Steven Chu (2013) - The Energy and Climate Change Challenges and Opportunities

I’m going to start right into the talk. Very briefly the outline of the talk is to first show that technical innovations based on science have truly changed the world. That if necessity is the mother of all inventions, then we have the "mother of all necessities", namely how to deal with climate change. And finally, science and innovation again is needed to transform the world as it has in the past. So let me remind you very quickly: the invention of the steam engine, the improvement of the steam engine really issued in a new era. And here you see an iconic warship Temeraire being towed by a steam belching tug boat to its final berth where it’s going to be chopped up for scrap. It’s really the setting of an era and the opening of a new age. There are other transformative technologies. For example in an institution I worked at for 9 years, AT&T Bell Laboratories, they were developing vacuum tubes in the ‘20s and ‘30s and ‘40s because they needed vacuum tubes for long distance communication. For those of you in the audience who are under the age of 60: That’s what a vacuum tube looks like. But these things burned out. They were heated up to red hot and eventually they burned out after 1, 2, 3, 4 years. And this is not good for transcontinental undersea cables. So they wanted to develop a solid state vacuum tube. And they set out on a programme that lasted 9, 10 years; a concerted programme to say let’s use our understanding of quantum mechanics and see if we can develop a solid state vacuum tube. The inventors Shockley, Brattain, Bardeen were awarded the Nobel Prize for this work. That was the first transistor. It looks pretty ugly, something only a mother could love. (laughter) However, they knew it would lead to other things. This is the first integrated circuit - even uglier - with only 4 components. And yet over a period of several decades, constant improvements, constant innovation went from a 4-device circuit like this to devices that have 10 billion or more transistors in a single chip, perhaps a centimetre square. In addition to that innovations in optical fibres, lasers, innovations in wireless technology really transformed the world. So out of this I want to emphasise, as you’ve heard before, that fundamental research is the foundation for the development of this technology. However, mission-driven R&D was also necessary, and it occurred over several decades. So let me now explain innovations in agriculture. In 1898 Sir William Crookes, who invented the Crookes tube, a precursor to actually an electron tube, delivers an inaugural address as president of the BritishAassociation for the Advancement of Science. But he doesn’t deliver a normal ordinary address, thank you for being here, I’m so glad to be part of this, blah; he gets up there and opens the lecture by saying, 'England and all civilised countries are in deadly peril.' And he explains that the artificial fertilisers that were being imported from Chile, Chilean saltpetre, based on the rate of mining that saltpetre and shipping it to Europe, would be depleted within a few decades. That would no longer sustain the soils of Europe, and he predicted mass starvation. However, he said, 'It is the chemist who must come to the rescue ... before we’re in the actual grip of actual death, the chemist will step in and postpone the day of famine.' - I thought that would go well with the Lindau conference and chemists. This set off an incredible race, believe it or not. Starting with Wilhelm Ostwald, the chemist in those days, who thought he developed a way of taking nitrogen and making it into ammonia. And that was the first step in making nitrogen-based fertiliser. And indeed he convinced the German company BASF to hire a chemist to prove that what he saw glimmers of in the laboratory was indeed true. And it turned out not to be true. And it was this man, Fritz Haber, who succeeded and got the Nobel Prize in 1918, collaborating with this man, Carl Bosch, who was hired by Ostwald to see if his original idea worked. In fact, I should say Haber was driven also by a competition. He wasn’t really going to do this but he was driven by a very deep conversation with another chemist, Nernst. Now this development, the synthesis of ammonia, was deemed so important they gave a Nobel Prize to Haber in 1918. They gave a second one to Bosch in 1931. And indeed when Gerhard Ertl got his Nobel Prize for understanding catalysis it was mentioned in the Nobel Prize announcement, I should also say that Ostwald and Nernst also got Nobel Prizes in chemistry. So sometimes you can get a Nobel Prize and lose a scientific race. Anyway, the Haber-Bosch process enabled the world to feed itself, even though the population doubled. But the population more than doubled, it soon tripled. And in the late 1960s a Stanford professor, Paul Ehrlich said that, in a popular book, The Population Bomb. And he wrote, ‘The battle to feed all of humanity is over. In the 1970s and 1980s despite crash programmes hundreds of millions of people will starve to death – in spite of these crash programmes.' And so the question is, what actually happened? What happened actually was quite not what he expected. that had very, very thick kernels and very short stems, because the kernels were so thick and heavy that with normal wheat they would collapse under its own weight. And these strains of wheat could actually withstand artificial fertilisers and a sudden growth spurt. And so this had a profound impact on agriculture. And to show you how profound an impact: When we go from 1960 to 2005, the population more than doubled, 3 billion to 6.5 billion people. This was the grain production in the world. This was the land put under agricultural cultivation for grains, for human feed. And so the population doubled and yet we'd use the same amount of land. But we now know even despite this incredible advance that we really need a second green revolution in order to go further. We might have to go to perennial crops, much less tillage or no tillage, drought resistance for sure, and perhaps nitrogen fixation. Now, you’re probably thinking, well there’s technological fixes. We’re now 7 billion people. By 2025 we estimate to grow to 8 billion people, by 2050 9 billion people. And so what’s the point? We get a technological fix. Our population grows. We get into another mess. Where do we go from here? Ah, there’s light at the end of the tunnel. This is the projection of the population growth depending on 3 estimated fertility rates around the world. And what it really is saying is the following: By the end of this century it may be probable or possible that the population will actually peak and decline. Why is this? It’s because we’ve been noticing over the last 2 decades across all cultures, all religions, everything: The richer you get, the more you go into middle class life, you have fewer children. There may be many reasons for this: Education of women, infant mortality goes away or is greatly reduced, late night TV - choose your favourite.(laughter) But in any case for the first time we see that if you get past this century, there is light at the end of the tunnel. But you could possibly get to a sustainable world, because the population will stabilise, and indeed it may even shrink. Which puts us into another paradigm because in a growing population it’s a sort of a mild Ponzi scheme: more young people taking care of fewer old people - good. You can be somewhat inefficient. Fewer younger people taking care of older people, harder. So we have to think about that again with sustainability. So let’s talk about this necessity. The reason why I chose to leave Stanford to become a bureaucrat, shudder (laugh), and even to go to Washington, is the following. These are direct temperature measurements of the land surface of the Earth. These are several groups. The latest group went in with the eye that all the groups did the wrong thing. There was data selection; they didn’t analyse the data right. But in the end they found that indeed they may have analysed the data right. So this is 1800 to 2010, the mean average surface temperature. And you notice over this time period a few things. First, we don’t understand this plateau, or possibly even dipping. There’s another recent plateau that many people made a lot of noise about. And so we cannot predict why there are these plateaus and perhaps dips. We certainly can predict the little bumps. But we can see over a 200 year period that the temperature seems to have been rising. And in that period over the last 30 or so years, maybe ¾ of the temperature increase has occurred. And so what are the consequences of this? Well, the sea level is rising. It has gone in past millennia with hardly any change in average sea level height, it's now going above 3 millimetres per year. And there’s been a lot of toing and froing about what’s this due to? Are the glaciers really melting? And the most compelling evidence is now coming from satellite measurements. This is a GRACE satellite measurement. This is an artist’s conception of 2 satellites co-orbiting the earth, where the distance between the 2 satellites is very precisely measured. And little changes in gravity perturb these orbits and hence the distance between them. And by monitoring the distance between these 2 satellites you can actually measure the local changes in gravitational traction of the earth. And what they do when they fly over Greenland is they find: yes indeed, the ice sheet in Greenland is declining. And this is the period 2002 to 2012. The sensitivity is so good you can see summer, winter, summer, winter. But it’s not only declining, it's accelerating. It's real. They can monitor parts of Antarctica. They can monitor the Himalayan plateau. But they found the Himalayan plateau is not yet declining, right. And in parts of Antarctica it is and other parts it’s increasing. But the point here is that improved sensitivity, improved measurements, will really tell you what’s going on. Now there have been heat waves. There was a heat wave in Europe in 2003; over 50,000 people died in that single heat wave. There was a heat wave in Russia in 2010; 10 to 15,000 people died in that heat wave. But you say, well you can’t really tell a single event, whether this is a real change. It just could be an extreme single event. And so that is a valid point. So this is data from a reinsurance company - a reinsurance company is a company that insures insurance companies. Now what does that mean? If you’re an insurance company and there’s a massive flood, a massive earthquake, a massive hurricane, you don’t have the assets to pay the premiums. So you take out insurance to ensure that you can actually pay out the premiums. And so re-insurance companies are concerned about major weather events and other catastrophes. So this is Munich Re, a reinsurance company. The brown is earthquakes over a 30 year period: 1980 to 2010 and beginning of 2011. The green are meteorological events, storms. The blue are floods. The yellow are extreme heat waves, cold waves, droughts, forest fires. And this is just the number in the United States, not losses, just the number. And the United States is a well-reported country - we have lots of monitors. But what you see is the number of events seems to be climbing. In that same period, that 30 year period, with a temperature climb. In terms of insurance losses, well there were a lot. This dark blue is insured losses, the light blue is uninsured losses. If you look at this dotted line, the trend line: in the United States we went from $40 billion a year to over $170 billion a year. So this is beginning to be real money - even by Washington standards. So anyway, this is happening. And what I feel very strongly about this is... I feel we don’t understand a lot of the climate miles. We will be able to understand the climate miles in the current years and decades. But I prefer to take a very epidemiological point of view towards climate change. The way we took that view when there was a suspicion that cancer was caused by smoking – not all cancers but if you smoked you had a higher probability of cancer. And after 10 or 20 years it became very clear smoking increased the probability of getting cancer. Even though we did not have a biological molecular view of how it happened. We may not have a detailed climate model view of what’s happening, but we know something is happening if it’s correlated with the increasing temperature. So now you can say and you might have heard that the temperature has increased in previous eras, epochs. This is a long time, this right here is the present time and you’re going backward in time, this is 600,000 years ago. This is a proxy for a measurement of temperature. It is actually the amount of deuterium you’ll find in ice core samples in Greenland and in Antarctica. Why are you measuring deuterium, the ratio of deuterium to hydrogen? Deuterium weighs more than hydrogen, therefore it evaporates less quickly. And so if it evaporates and is transported over Antarctica and it comes down in snow, you’ll have depleted deuterium. And so by using this proxy, it’s a rough measure of temperature. So here we are in a very warm period relative to the last 600,000 years. You go back, this is in the ice ages. And you go back to here where you’re in another warm period with slightly higher temperatures. It’s estimated it's about 2 degrees centigrade average higher. And it's estimated, based on other evidence that I don’t have time go to into, that the sea level was at least 6.6 metres higher in this little warm period. You also can measure the amount of carbon dioxide in the Earth. You can measure, that’s been trapped in these glaciers, the amount of nitrogen oxide, methane. And you notice at this very tail endpiece, you see these very sharp vertical lines – that’s the change in greenhouse gases in the last 200 years. And I want you to notice that we are off the scale of what has happened in the last 600,000 years. Indeed, we’re off the scale of what happened in the last 2 million years. And so that’s why there’s nervousness. Because when you have greenhouse gases, you’re trapping more heat - you don’t really know what’s going to happen. The technique is very much like geology. In this stratified rock that you look at in the geological record you have stratified layers of ice. And you go deeper and deeper into the ice cores. And then you have a time record of what’s been deposited in terms of these isotopic elements. And that’s how we get the data. There’s a lot of cross correlation with other methods to validate that this indeed is giving you the right answer. The carbon dioxide has increased, but it might have been due to natural causes. And what’s the signature that it has to do with humans? Well, the first suspicion is that this is the amount of CO2, going back a few thousand years, 5,000 years, and this is the start of the industrial revolution. So you say, um that’s a little suspicious. Also this is the population increase of the world, streaming up, starting about at the industrial revolution. But it’s just more than that. Because we have a rough idea of how much fossil fuel we put up since the start of the industrial revolution. And the numbers roughly match. So this CO2 by counting seems to be consistent with the industrial revolution. But it’s even better than that. You can look at isotopes of carbon. Carbon 14 is produced in the upper atmosphere due to cosmic rays. And then this carbon 14, which is radioactive, diffuses down into the lower biosphere, it gets mixed with all things living or inorganic. You and I have carbon 14 in our bodies. When we die - imagine you were put in a very exclusively good mausoleum, good for 10 million years. What will happen? Well, carbon 14 has a half-life of 5,700 years. When you exhume the body a million years later, it has no more carbon 14; you just got carbon 12. Now you take us and put us in a power plant. And up goes our carbon, recycled into the atmosphere. And what happens is, if there’s a significant amount of fossil fuel release, you’re adding carbon 12, not carbon 14 – remember that carbon 14 is made in the upper atmosphere. And at a steady state you would just have a steady ratio of carbon 14. So here’s the ratio of carbon 14 in the green, going down, down, down as the amount of carbon dioxide goes up, up, up. Wait a minute: data runs out in 1950. What happened in 1950? Well, what happened in the 1950s is, the first thing I’d say, it’s followed soon by Russia, the Soviet Union, were doing atmospheric testing of hydrogen bombs. Those things made a lot of carbon 14. And so the carbon 14 went sky rocketing up. And this is in the northern hemisphere, in the light green. And this is fascinating: those oscillations are the mixing of the upper stratosphere with the lower atmosphere, the yearly mixing. This time delay is the time it takes the northern hemisphere to mix with the southern hemisphere and so you have a measure of that. You see the ocean mixing, picking up of the radioactive carbon made by hydrogen bombs, first in the northern hemisphere, then in the southern hemisphere. And things seem to be going back to an equilibrium. However, it’s going down too fast. And if you look at the numbers it turns out, within 25% uncertainty - that’s the carbon 14 – that dilution of carbon 14 is consistent with the fossil fuel we burned. So it has got finger prints on it, that indeed seem to be due to humans. It’s been at least fossilised carbon that has been exhumed. Alright let’s talk briefly about science and innovation. This is why I became a director of a national lab and became Secretary of Energy, because I believe that science and technology can give us better solutions. So I’m going to very briefly talk about energy efficiency and clean energy sources. Refrigerators are wonderful, they keep your food cold. But as features got incorporated into refrigerators, for example frost free where you blow hot air into a refrigerator so you don’t have frozen ice in your freezer section, that means you had to re-cool it and your efficiency was plunging. So in 1975, starting with the State of California, we introduced refrigerator standards that insisted that the refrigerators that could be sold had to be above a certain efficiency. And of course the efficiency went up. Compared to 1975 today’s refrigerators are about 22% bigger - the average American refrigerator is enormous, it's 22 cubic feet - but it costs 3 times less to own and operate than in 1975. By the way, the size of American refrigerators is beginning to plateau. Not because of the size of the American appetite - it has to do with the size of the kitchen door. But when you’re improving the efficiency of refrigerators it was always assumed that refrigerators would then cost more. And first cost in the United States matter. Maybe you couldn’t afford the extra couple of hundred dollars to buy an efficient refrigerator. So I and a team of people said, well let’s look at the data, is that really true? And so here are refrigerators: before standards, the first Californian standards, second Californian standards, third Californian standards, federal standards - there are 6 of them in here. This is when standards start. This is the purchase price and the cost of operation. This is on a log graph. So that if you didn’t have standards you might assume that perhaps the cost of operation would be here, about $4,000 or $4,500; instead it's $1,500. A big deal. This is the purchase price of the refrigerator. It didn’t have an influence on the purchase price. We looked at other appliances. Clothes washers - ooops, standards made the purchase price go down. What’s happening? And indeed it’s not only clothes washers; in room air conditioners, in central air conditioners, the same thing happened. The introduction of standards made the first price go down. Maybe because it forced manufacturers to retool and they got more efficient. We don’t know the real reason, we’re data collectors, we’re physicists. But in any case, let me go to something else. Electric vehicles. Our goal is to produce an electric vehicle by 2022 that would cost... a 4 or 5 passenger car that would cost about $20,000/$25,000. And we call this 'EV Everywhere'. We got the president to announce this. So this was a good coup for us. You could say, well, you know electric cars, who wants to buy electric car, not a very exciting tiny thing. But let me tell you, I have a friend who owns one of these babies. This is a Tesla S - a very, very exciting car. You know - I don’t know why, who wants to go to 0-60 in 4½ seconds, but that’s what it does. And it goes 300 miles on a single charge. And if you look on the inside, that big thing in there is an LED display touch screen that is like a humongous iPhone. And you can touch it and it’s as intuitive as an iPhone. My friend, I’ve ridden in this a couple of times, and he just raves about it. He loves this car. But this car costs nearly $80,000. And so you’ve got to get the price of the car down. The performance is there, it has more luggage space than a normal car; it has a front and a back trunk, because the battery is underneath. So in 2008 the cost of manufacturing batteries was about $1,000 a kilowatt hour. And 2012 it was cut in half. Tesla claims its cost of its batteries is about $300 a kilowatt hour. Our target in the Department of Energy was: by 2022, can you get this down to maybe $150 a kilowatt hour? But it’s not only the cost. You also have to have durability; it’s got to last 8,000, 10,000, moderately deep discharges. It has to be temperature tolerant so that it can work at high temperatures, it can work at low temperatures. But if you have these qualities, at this cost or even somewhere between this cost and that cost, you have your $25,000 car that can go 300 miles, maybe 0 to 60 in 7 seconds. But that’s what we’re trying to push. Let me talk about clean energy sources. The first thing, I’m going to focus on renewables. You might ask, is there enough energy heating the Earth to even come close? And the answer is 'maybe'. There is 174 PW - peta is 10^12 - of energy heating the earth. A lot of it gets reflected back by clouds, by the atmosphere, reflected by land, but 89 petawatts are absorbed. How does that compare to what we use? Well, this is how much in kilowatt hours we use a year. This is how much is absorbed a year. And this is how much we use. So we have... it's 2 times 10^-4 of what is absorbed. So there is a little room to improve what we can do. And so it’s not clear whether - of course we can’t capture anything close to even 1/10th of this energy – but can we capture 1/10th of 1% of the energy is the issue. Now let me talk about transportation fuel. Batteries - 300 miles. Well, you can’t go 500 miles, there’s limitations in charging, but that’s actually improving dramatically. But let me tell you how good liquid transportation fuel is. And I don’t see in the foreseeable future a battery-powered plane, a commercially battery-powered plane. If you look over energy density - the amount of energy per volume, amount of energy per weight – what you find up near the top are these chemical fuels: diesel fuel, gasoline, body fat. Kerosene, ethanol - much lower energy density. Methanol, still much lower energy density. Where are lithium ion batteries? They’re so close to zero it’s hard to see. So the lithium ion batteries of today are 1½ orders of magnitude worse. But they don’t need to get an order of magnitude better. They can get a factor of 4 better. And now you’re in 300/400 miles, because the motor is so much smaller, the motor is so much more efficient. Ok so it doesn’t have this big a gap. But again for airplanes you need this stuff. I just want to take a little aside and, since I’m a professor and you’re students, I’m going to give you a quiz. What does a Boeing 777 have in common with a Bar-tailed Godwit? What’s a Bar-tailed Godwit? It’s a bird; it’s a bird about this big. This is a strange bird: it spends, 'summers' in Alaska and then it decides to fly to New Zealand, you know, in the seasonal change. Most of the time it does a fuelling stop in China but some of them actually fly nonstop from Alaska to New Zealand. Once they start flying they’re on more or less autopilot. No food, no nothing. And so when this bird takes off and when a 777 takes off, they can both fly non-stop for 11,000 kilometres. They both take off with half of their weight in fuel. And when you land: one skinny bird. But it is that high energy density of body fat, as long as the airplane... which is comparable to airplane fuel, which makes a body fat so good - unless you don’t want body fat. I’m going to skip this on terpene, because I’m running out. It has to do with unusual biofuels. It turns out that pine trees create a compound that is very, very close in oxidation states of carbon to gasoline – much better than methane, much better than carbohydrates. And so what you have here is an idea that we’re funding through an innovative funding agency RPE, which actually taps these pine trees the way you tap it for maple sugar, and you genetically modify it to get up the production of this terpene up by an order of magnitude, and we’re going to pilot this. And perhaps by just having trees already grown for lumber, you can tap them and continuously extract a compound that is very, very close to a fuel that you would want to use in an airplane or a car. And so just as a way of using land in a novel way that perhaps would work. We also are working very hard on transmission systems and energy storage. These transmission systems especially need new electronics that can up the voltage very much more efficiently, so you can get the voltage up to a million volts DC. You can send that DC power over lines: 1,000 miles with 5% loss in energy already has happened in China. So that means you can port renewable energy over 1,000’s of miles without that much loss in energy. But it costs a lot of money to get DC line voltages up and down. And so we want to develop electronics, higher frequency electronics. So instead of working at 50 hertz or 60 hertz, you work at 50 or 60 kilohertz. And you think this is a dream, but in actual fact in the RPE’s last conference a small company brought in a prototype of this converter that replaced a 70,000 pound transformer. He could pick it up by himself, in the trunk of a car, put it down in a suitcase, and it does the same thing. And so if this becomes commercially available this will be a very big deal. Also batteries. Solar energy. Solar energy has dramatically come down from $8 for a fully installed utility scale in 2004 to less than $4 in 2010. The Department of Energy goal was to get it to $1 a watt - a watt is a certain illumination power – where you think the solar module, instead of being $1.70 in 2004 could it be 40 cents? Now that is not completely a pipe dream; right now the spot price is 70 cents. And so it turns out that all the other things in the solar thing are becoming the real issue. The solar module itself, and now soon the electronics, will be less than half the cost of solar farms. But there’s still a lot of technological headroom. Normally what you do is you take very purified silicon, you cast it in ingot, you saw it up into bricks and then take a very fine diamond string saw and chop it into wafers maybe .15 millimetres thick. And you dope it and make it into a solar cell. RPE and the Department of Energy are funding an innovative approach to a new start-up company. And their approach is the following: you take a strawberry, you dip it into white chocolate, you pull it out and you can control the amount of white chocolate on the strawberry. Similarly you take a carbon substrate, you dip it in molten silicon, you hold it up, it dribbles off. And maybe instead of 150 microns you can make a 30 micron piece of silicon. Why do you want to do that? Half the cost of the solar module is the cost of silicon, and this stuff is non-recoverable. And so then you drop... at first glance you could drop the cost by ¼. And they’re getting solar conversion efficiencies now comparable with this method. So the quality of these cells is actually comparable. So that would be exciting. Here is another thing: if you live in Germany the cost of installing on your roof top solar panels is about $2.50 a watt. In the United States it costs $6 a watt. What’s going on here? Is it the cost of labour? I think not, it’s the cost of other things, especially other, what we call soft costs: licencing costs, inspection costs, things like that. And so, 'Unlike physics, where we can fundamentally figure out the upper limit for efficiency of solar cells, there’s no such upper limit to bureaucracy.' And so we have now been focusing more on actually getting the soft costs of bureaucracy down in various towns and cities across the United States. I’m going to skip this, but there’s a thing coming along which says: With very inexpensive energy storage in solar, you can put this stuff on your roof top, you can put a battery in your home, and all of a sudden you can be 80% off the grid. And this could be very disruptive. In fact, it could be so disruptive that utility companies will lose their customers. And so they are beginning to get nervous and are beginning to fight solar installations, at least in the United States. And so here’s a solution. Let the utility companies own the equipment. They maintain the equipment, they install the equipment, the module and the battery. And this is not new, that’s the way the old telephone system worked: they owned the phone; they took care of the phone, you just got phone service. So you just get electricity service for less than the cost of normal electricity. Why can it be less? It’s because... well, what do you get? You get a battery in your home that makes you immune to blackouts, for at least a few days. What does the company get? The company gets a battery in your home, which is away from the elements. So it’s a much more benign environment. And they would love to distribute batteries at the end of their distribution systems. And they get standardised equipment. And they own it. So they’re a piece of the investment, which is a growth industry. So in these things we started in the Department of Energy - they are very, very ambitious. And I tell you, as I told my students and postdocs over the last 25 years: but in setting our aim too low and achieving our mark.’ That was said by Michelangelo. So, you students, remember that. Fail, fail fast, move on - but set your aim high. Now you know as I was in politics and there were some parts of politics I really didn’t like. There was very unfair press coverage, and sometimes you get slammed. And then 7 days, 6 days after I announced I was stepping down from Secretary of Energy, I see this newspaper article, where... (laughter, applause) Let me read you some of the lines. Energy Secretary Steven Chu awoke Thursday morning to find himself sleeping next to a giant solar panel he met the previous evening - didn’t even remember the manufacturer’s name. According to sources, Chu’s encounter with the crystalline-silicon solar receptor was his most regrettable dalliance since 2009, when an extended fling with a 90-foot wind turbine nearly ended his marriage.’ I walked into work that morning. My public affairs person says, we’ve got to respond to this. So I said ok. Rolled up my sleeves, licking my chops, and out we came with a press release about noon. with the allegations made in this week’s edition of the Onion. While I’m not going to confirm or deny the charges specifically, I will say that clean renewable solar power is a growing source of U.S. jobs and is becoming more and more affordable; so it’s no surprise that lots of Americans are falling in love with solar.’ And they would not let me put in ‘despite your sexual preferences’. So you’re looking very nervous. Rather than ask for permission I’m going to ask for forgiveness. I think we have a moral responsibility to deal with this climate change issue, because it’s going to affect the most innocent victims of society: it’s the poorest people of the world, which contributed nothing to this, and those yet to be born. And there is an ancient Native American saying that says And I really need his forgiveness, but I’m not going to look at him, because I’m going to show a little movie. This is a movie of Voyager 1 that’s now finally leaving the outer reaches of the solar wind. But it was designed to look at the planets and fly by the planets; and it was launched in the 1970s. So when it was leaving the orbit of Pluto, Carl Sagan asked the NASA people, Turn the cameras backward and see if you can find Earth. And what does Earth look like at a distance, the distance of Pluto?' And this is what he found. From this distance the earth might not seem of any particular interest. But for us it’s different. Consider again that dot. That’s here. That’s home. That’s us. On it is everyone you love, everyone you know, everyone you ever heard of, every human being who ever was, lived out their lives. The aggregate of our joy and suffering, thousands of confident religions, ideologies and economic doctrines, every hunter and forager, every hero and coward, every creator and destroyer of civilisation, every king and peasant, every young couple in love, every mother and father, hopeful child, inventor and explorer, every teacher of morals, every corrupt politician, every superstar, every supreme leader, every saint and sinner in the history of our species lived there The Earth is a very small stage in a vast cosmic arena. Think of the rivers of blood spilled by all those generals and emperors, so that, in glory and triumph, they could become the momentary masters of a fraction of a dot. Think of the endless cruelties visited by the inhabitants of one corner of this pixel on the scarcely distinguishable inhabitants of some other corner – how frequent their misunderstandings, how eager they are to kill one another, how fervent their hatreds. Our posturings, our imagined self-importance, the delusion that we have some privileged position in the Universe, are challenged by this point of pale light. Our planet is a lonely spec in the great enveloping cosmic dark. In our obscurity, in all this vastness, there is no hint that help will come from elsewhere to save us from ourselves. The Earth is the only world known so far to harbour life. There is nowhere else, at least in the near future, to which our species could migrate. Visit, yes. Settle, not yet. Like it or not, for the moment the Earth is where we make our stand. It has been said that astronomy is a humbling and character-building experience. There is perhaps no better demonstration of the folly of human conceits than this distant image of our tiny world. To me, it underscores our responsibility to deal more kindly with one another, and to preserve and cherish the pale blue dot - the only home we’ve ever known. Thank you.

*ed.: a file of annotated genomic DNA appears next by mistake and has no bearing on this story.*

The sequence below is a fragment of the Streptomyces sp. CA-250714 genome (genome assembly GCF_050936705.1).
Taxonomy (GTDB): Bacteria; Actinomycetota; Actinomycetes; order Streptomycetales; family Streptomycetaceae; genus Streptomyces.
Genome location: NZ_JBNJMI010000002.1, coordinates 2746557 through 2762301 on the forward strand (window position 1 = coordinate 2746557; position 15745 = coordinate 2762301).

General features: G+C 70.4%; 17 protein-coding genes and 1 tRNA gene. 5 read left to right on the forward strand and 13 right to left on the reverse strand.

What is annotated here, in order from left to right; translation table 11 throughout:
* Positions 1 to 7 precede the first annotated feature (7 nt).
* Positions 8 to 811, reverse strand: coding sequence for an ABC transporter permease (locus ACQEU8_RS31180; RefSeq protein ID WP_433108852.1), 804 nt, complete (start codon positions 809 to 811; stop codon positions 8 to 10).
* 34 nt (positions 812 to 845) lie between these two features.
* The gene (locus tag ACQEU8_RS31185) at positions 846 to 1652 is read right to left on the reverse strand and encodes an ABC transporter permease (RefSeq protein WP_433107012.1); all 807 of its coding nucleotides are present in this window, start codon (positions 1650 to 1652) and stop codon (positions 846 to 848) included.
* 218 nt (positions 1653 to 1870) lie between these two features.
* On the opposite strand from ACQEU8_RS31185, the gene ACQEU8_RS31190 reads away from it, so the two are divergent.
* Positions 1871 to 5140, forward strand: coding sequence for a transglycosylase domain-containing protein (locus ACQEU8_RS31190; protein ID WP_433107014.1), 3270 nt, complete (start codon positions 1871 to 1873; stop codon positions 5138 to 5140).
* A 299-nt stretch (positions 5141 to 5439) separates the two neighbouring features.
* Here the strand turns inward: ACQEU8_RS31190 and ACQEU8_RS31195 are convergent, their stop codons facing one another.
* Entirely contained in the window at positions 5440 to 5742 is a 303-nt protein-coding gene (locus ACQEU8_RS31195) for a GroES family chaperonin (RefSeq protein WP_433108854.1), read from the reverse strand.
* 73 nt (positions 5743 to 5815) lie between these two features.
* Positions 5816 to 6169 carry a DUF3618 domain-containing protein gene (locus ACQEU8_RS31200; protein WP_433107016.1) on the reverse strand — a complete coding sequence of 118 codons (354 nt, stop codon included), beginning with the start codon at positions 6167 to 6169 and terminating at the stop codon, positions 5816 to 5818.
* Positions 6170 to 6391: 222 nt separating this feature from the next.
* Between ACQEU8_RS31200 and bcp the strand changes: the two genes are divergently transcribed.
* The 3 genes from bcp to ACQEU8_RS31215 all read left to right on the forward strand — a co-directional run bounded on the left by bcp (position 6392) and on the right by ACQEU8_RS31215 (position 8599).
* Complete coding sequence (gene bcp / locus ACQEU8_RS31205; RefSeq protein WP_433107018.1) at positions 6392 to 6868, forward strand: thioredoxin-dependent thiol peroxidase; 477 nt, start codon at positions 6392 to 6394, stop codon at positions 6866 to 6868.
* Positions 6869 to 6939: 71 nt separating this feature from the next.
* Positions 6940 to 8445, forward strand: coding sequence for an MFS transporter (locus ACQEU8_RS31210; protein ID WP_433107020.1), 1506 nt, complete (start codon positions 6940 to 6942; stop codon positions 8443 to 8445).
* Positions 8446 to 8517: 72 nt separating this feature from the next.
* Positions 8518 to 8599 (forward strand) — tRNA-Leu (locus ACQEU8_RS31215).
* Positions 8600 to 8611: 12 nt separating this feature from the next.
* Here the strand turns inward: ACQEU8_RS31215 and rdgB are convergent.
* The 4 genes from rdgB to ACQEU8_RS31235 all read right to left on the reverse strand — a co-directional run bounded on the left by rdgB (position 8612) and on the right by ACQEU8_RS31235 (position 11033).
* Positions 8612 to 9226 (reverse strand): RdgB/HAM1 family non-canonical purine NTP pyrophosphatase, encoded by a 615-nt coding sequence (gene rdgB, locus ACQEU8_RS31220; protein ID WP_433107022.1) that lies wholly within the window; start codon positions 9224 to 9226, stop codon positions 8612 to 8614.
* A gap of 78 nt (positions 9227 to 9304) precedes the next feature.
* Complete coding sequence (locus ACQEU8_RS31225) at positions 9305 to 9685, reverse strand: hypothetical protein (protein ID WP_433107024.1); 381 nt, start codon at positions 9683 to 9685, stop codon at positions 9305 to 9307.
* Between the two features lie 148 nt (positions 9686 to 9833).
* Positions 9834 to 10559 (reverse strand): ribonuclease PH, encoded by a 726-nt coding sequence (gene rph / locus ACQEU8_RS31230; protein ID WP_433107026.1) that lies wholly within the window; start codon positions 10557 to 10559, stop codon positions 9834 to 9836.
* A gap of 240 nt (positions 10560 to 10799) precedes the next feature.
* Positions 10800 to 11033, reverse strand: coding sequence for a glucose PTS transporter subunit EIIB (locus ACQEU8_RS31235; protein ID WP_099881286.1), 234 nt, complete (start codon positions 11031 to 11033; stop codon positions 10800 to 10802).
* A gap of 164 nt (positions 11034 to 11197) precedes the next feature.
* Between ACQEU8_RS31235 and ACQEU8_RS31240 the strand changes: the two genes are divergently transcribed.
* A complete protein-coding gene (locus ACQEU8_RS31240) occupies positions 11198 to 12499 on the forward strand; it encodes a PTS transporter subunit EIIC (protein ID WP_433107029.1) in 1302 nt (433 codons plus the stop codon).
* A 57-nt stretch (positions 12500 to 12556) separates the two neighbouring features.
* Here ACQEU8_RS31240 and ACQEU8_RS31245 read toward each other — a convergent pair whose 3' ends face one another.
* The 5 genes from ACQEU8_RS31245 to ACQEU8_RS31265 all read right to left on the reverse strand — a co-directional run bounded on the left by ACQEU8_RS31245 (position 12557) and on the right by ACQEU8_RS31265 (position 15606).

Steven Chu (2013)

The Energy and Climate Change Challenges and Opportunities

Steven Chu (2013)

The Energy and Climate Change Challenges and Opportunities

Abstract

Science and technology has profoundly transformed the world. After giving a few historical examples, beginning with the industrial revolution, I will discuss the challenges, opportunities and necessity for the world to transition to a sustainable energy future.